The Wanderer or The Exile’s Lament
I have been reading the Old English poem, The Wanderer, which Tolkien would have liked to have been renamed The Exile's Lament. I suppose this is my response having spent time reading several translations of it. Was especially struck by these lines, '(One) weary in spirit cannot resist fate, nor (can) the troubled thought (mind) afford consolation'. (Trans. Robert E. Diamond) But I really like another take on those lines...'Can a weary mind weather the shitstorm? I think not. Can a roiling heart set itself free? I don't think so.' (Trans. Aaron Hostetter)
Who carries the old words
of the dead? Quiet --
for my ears are closed to them.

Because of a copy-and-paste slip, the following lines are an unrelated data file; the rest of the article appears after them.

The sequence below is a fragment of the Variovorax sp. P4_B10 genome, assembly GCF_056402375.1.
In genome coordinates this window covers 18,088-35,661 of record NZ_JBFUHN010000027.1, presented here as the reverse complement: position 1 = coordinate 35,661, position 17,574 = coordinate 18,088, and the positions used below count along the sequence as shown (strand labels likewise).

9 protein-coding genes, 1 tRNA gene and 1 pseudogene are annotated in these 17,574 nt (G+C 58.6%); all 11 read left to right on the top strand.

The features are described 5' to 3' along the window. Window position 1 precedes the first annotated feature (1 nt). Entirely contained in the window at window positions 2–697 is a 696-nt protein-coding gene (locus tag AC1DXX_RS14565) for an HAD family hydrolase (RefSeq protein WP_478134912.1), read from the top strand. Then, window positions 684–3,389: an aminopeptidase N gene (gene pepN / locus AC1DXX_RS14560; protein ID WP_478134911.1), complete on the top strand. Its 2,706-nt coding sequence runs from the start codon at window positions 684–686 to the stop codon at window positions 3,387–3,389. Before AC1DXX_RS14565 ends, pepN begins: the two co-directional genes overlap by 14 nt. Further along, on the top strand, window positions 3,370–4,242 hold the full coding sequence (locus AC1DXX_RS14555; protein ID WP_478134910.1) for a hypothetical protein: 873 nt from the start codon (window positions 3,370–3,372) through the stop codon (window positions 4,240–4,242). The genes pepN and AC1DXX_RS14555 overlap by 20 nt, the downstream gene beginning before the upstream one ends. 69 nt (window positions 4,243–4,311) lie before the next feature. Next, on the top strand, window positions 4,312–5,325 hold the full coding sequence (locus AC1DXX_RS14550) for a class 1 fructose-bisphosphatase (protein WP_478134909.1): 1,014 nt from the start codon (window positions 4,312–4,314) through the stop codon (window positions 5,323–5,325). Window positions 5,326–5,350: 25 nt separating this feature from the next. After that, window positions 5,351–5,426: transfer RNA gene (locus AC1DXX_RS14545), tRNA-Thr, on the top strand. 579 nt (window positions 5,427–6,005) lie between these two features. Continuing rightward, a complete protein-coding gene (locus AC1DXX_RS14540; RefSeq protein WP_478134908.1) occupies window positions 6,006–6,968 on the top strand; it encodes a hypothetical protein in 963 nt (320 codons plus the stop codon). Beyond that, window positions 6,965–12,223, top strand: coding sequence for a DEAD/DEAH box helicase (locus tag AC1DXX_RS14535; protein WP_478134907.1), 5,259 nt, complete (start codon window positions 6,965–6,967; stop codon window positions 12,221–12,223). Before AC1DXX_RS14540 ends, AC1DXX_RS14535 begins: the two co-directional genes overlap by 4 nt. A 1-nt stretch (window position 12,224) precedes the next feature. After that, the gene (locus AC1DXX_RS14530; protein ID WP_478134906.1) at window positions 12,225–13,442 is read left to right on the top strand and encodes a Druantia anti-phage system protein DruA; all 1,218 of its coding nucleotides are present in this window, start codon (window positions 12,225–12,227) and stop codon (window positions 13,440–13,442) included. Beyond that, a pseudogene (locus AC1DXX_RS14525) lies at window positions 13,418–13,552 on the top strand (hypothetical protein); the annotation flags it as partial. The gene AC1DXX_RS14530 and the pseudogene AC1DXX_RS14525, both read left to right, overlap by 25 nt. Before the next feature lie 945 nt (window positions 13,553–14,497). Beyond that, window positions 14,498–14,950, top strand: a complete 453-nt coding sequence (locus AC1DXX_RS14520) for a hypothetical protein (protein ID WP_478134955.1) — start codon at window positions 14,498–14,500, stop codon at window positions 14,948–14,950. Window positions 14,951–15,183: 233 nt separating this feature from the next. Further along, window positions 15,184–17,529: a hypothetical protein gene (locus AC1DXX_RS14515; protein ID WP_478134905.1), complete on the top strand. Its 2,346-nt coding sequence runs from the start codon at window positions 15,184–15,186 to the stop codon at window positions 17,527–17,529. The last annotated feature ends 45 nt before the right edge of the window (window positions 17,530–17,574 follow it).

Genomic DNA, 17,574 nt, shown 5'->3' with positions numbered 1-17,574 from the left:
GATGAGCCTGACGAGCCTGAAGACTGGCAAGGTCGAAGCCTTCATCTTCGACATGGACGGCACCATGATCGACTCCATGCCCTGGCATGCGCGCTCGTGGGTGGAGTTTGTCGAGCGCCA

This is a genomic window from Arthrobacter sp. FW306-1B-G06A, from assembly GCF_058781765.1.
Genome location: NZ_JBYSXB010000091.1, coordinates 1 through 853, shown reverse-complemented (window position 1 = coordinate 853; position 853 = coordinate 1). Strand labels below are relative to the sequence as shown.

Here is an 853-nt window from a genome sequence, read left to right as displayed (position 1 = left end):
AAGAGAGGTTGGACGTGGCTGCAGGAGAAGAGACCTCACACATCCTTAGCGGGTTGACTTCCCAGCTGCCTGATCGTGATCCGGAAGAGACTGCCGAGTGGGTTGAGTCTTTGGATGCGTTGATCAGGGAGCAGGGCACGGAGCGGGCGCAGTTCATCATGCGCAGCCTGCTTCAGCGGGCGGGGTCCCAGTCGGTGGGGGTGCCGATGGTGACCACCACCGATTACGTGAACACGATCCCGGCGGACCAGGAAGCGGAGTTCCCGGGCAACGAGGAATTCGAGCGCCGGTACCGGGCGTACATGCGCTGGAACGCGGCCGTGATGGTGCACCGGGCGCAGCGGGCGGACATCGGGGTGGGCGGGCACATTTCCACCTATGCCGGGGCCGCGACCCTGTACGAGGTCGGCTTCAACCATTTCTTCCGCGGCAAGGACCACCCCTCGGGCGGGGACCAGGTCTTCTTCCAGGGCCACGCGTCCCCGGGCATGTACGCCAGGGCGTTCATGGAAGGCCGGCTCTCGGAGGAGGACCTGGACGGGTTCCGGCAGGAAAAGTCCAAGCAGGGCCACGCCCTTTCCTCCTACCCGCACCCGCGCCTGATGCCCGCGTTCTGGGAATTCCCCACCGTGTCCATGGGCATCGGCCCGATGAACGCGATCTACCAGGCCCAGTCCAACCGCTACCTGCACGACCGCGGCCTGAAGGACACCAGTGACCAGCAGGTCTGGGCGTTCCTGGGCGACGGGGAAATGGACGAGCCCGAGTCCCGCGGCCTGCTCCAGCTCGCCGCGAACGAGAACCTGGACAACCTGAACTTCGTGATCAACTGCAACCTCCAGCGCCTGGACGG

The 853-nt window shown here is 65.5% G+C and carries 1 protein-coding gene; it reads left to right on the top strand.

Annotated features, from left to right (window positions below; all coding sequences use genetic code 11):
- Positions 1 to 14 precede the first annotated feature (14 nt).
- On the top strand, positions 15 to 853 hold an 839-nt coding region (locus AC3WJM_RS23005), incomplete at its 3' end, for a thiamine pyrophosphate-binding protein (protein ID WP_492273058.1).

They say a raven could carry a man
off a battlefield, could bear the weight
of death. I can believe it,
they are birds of exile, some, even
wanderers of thresholds.
Transience is for the lost
or friendless, when purpose or
meaning has expired,
when we regress to invocations -
prayer to paper, paper folded
and placed, neat, beneath a stone.
I throw a coin into a fountain,
mutter wishes to the new moon,
but I cannot find the home of God.
And I dine on rhetorical questions, yet
belly empty, heart, a witch flower, love
like frost, a lamb resigned to slaughter.
Raven's foot and raven's leek
are pressed to war wounds, and
afterwards, the confrontation of change.
I am Winter, my face swan-pale.
Who speaks? Croak.
I have stayed here too long.
Image is from here: https://commons.m.wikimedia.org/wiki/File:Redon_the-raven.jpg